A lot or a little?
The parents' guide to what's in this game.
What parents need to know
Parents need to know that while this DS version of The Last Airbender has its fair share of fighting, it is far less chaotically violent than the film's Wii game adaptation. It is, in fact, an entirely different game. This one puts a lot of focus on exploration and discovery and has more of a sense of humor. It is more appropriate for the younger fans of the original Avatar: The Last Airbender TV series.
What's it about?
Following the plot from the movie, THE LAST AIRBENDER tells the story of four elemental nations (earth, air, fire, water) that are at war with one another. When the Avatar appears -- a young boy who is prophesied to have the power to control all four elements -- each of the nations seeks to get him under their control. The game's story is told from the dual points of view of Aang, the Avatar, and Zuko, the Fire Nation prince who has been expelled by his people and is out to capture the Avatar for himself. You get to play as Zuko on some levels, and also as Aang, the Avatar. A DSi-exclusive features allows you to take photographs of friends to see them in Last Airbender costumes and learn what elemental nation they would belong to.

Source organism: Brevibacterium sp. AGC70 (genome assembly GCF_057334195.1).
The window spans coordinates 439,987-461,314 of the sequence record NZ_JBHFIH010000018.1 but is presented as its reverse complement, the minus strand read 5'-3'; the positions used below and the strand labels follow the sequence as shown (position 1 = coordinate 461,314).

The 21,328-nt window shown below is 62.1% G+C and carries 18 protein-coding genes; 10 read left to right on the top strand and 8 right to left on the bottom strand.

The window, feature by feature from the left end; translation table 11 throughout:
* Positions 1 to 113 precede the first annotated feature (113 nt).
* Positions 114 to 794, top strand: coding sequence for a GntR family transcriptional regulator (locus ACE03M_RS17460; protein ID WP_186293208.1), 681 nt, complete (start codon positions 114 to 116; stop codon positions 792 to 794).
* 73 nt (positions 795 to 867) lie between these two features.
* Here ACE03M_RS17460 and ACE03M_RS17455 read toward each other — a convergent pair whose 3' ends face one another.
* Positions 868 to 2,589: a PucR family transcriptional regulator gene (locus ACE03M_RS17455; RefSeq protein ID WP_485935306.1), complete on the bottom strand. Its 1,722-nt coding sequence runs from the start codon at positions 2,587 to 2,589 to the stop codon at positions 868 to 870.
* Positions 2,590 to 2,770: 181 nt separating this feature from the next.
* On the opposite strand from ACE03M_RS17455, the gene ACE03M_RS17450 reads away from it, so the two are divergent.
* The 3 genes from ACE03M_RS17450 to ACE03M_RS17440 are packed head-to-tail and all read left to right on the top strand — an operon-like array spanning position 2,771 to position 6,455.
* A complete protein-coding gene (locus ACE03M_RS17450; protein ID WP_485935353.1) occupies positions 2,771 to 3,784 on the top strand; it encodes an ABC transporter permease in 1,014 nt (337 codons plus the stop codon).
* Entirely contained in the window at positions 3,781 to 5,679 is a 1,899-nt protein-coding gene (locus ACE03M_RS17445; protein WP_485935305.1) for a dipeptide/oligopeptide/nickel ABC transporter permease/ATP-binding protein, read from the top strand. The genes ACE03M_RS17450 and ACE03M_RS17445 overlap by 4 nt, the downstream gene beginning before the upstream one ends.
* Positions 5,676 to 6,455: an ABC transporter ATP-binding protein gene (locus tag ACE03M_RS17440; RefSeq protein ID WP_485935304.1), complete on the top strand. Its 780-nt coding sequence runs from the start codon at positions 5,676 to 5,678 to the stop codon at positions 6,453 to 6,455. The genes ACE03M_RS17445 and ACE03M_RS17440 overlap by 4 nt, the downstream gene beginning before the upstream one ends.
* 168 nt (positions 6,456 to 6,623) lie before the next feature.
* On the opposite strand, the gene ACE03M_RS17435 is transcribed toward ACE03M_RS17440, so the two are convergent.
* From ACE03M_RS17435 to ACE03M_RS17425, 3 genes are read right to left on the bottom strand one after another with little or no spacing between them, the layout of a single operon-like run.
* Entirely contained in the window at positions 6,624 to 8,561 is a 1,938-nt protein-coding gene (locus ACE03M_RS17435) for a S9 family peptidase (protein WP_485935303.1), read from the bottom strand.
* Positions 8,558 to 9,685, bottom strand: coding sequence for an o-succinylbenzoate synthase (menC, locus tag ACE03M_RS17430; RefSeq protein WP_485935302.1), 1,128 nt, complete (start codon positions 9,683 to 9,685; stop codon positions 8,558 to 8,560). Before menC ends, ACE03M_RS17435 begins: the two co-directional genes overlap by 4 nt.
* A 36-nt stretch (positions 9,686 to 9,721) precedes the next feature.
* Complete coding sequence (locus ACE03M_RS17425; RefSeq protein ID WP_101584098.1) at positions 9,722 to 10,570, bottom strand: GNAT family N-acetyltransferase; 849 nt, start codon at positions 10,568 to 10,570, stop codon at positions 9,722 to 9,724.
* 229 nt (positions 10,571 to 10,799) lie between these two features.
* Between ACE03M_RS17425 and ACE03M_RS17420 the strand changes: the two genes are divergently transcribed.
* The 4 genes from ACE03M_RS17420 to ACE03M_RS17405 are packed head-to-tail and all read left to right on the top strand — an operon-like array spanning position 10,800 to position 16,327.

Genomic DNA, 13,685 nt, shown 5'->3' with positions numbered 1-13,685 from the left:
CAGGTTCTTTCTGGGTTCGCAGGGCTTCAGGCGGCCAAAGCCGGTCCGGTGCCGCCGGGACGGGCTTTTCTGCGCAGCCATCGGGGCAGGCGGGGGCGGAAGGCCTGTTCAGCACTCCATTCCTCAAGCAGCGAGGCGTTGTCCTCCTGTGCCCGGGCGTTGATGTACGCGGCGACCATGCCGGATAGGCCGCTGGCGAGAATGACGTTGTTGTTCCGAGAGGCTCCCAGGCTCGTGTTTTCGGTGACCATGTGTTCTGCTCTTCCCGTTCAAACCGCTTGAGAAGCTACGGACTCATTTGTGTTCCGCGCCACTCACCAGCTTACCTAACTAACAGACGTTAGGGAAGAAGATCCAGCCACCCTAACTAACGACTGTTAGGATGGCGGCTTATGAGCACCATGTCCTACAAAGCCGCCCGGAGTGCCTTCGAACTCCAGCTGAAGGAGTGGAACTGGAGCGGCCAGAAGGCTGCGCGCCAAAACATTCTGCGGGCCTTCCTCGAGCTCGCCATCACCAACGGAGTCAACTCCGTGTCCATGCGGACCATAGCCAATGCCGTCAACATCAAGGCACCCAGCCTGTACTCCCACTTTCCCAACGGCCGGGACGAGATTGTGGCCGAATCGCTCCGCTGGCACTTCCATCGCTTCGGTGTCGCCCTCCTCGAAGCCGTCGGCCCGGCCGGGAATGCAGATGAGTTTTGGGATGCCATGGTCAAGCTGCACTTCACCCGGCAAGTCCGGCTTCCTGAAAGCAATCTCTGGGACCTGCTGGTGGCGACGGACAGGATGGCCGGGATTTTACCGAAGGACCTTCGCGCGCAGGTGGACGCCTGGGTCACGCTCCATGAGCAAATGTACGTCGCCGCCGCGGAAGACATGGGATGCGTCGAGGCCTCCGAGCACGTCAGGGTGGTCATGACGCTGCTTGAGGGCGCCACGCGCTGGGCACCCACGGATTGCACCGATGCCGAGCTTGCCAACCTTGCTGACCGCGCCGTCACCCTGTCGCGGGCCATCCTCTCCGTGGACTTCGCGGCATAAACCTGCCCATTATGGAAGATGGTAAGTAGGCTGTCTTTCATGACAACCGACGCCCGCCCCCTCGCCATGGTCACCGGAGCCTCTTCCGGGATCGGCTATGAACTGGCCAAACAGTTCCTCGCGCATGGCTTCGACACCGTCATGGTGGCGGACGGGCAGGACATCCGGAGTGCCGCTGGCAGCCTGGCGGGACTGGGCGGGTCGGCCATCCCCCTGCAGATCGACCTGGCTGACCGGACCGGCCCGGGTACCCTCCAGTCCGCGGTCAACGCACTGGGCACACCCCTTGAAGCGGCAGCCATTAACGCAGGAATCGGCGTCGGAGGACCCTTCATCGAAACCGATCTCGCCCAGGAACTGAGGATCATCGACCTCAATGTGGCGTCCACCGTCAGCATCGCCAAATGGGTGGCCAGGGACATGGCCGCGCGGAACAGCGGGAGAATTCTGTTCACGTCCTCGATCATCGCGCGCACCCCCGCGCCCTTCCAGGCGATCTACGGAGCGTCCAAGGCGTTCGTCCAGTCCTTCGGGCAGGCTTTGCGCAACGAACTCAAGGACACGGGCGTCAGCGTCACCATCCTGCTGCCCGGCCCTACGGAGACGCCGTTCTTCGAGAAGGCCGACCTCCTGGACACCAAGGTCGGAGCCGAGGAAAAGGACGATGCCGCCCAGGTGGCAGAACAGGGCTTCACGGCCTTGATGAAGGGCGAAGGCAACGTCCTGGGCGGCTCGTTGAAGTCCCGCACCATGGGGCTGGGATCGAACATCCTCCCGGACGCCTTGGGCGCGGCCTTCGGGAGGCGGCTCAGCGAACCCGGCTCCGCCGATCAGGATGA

Is it any good?
The Wii adaptation of The Last Airbender is a good game; the DS adaptation is a great one. Not only is it more age-appropriate for fans of the Nickelodeon cartoon series, Avatar: The Last Airbender, but it's a more interesting game. It's got far better storytelling, a neat sense of humor that's missing from the console version, and an open-endedness that encourages exploration in between battles. The controls work marvelously, and graphics, while less realistic than those of the Wii game, are brighter and cheerier.
Talk to your kids about ...
Families can talk about Zuko's conflicted motives. Is he a hero or a villain? How do you feel when you have to play as Zuko, as opposed to when you get to play as the more obviously heroic Aang?
In this game, you get to see a lot of both Aang and Zuko as children. Do those segments help you to better understand why the characters behave the way they do later in life?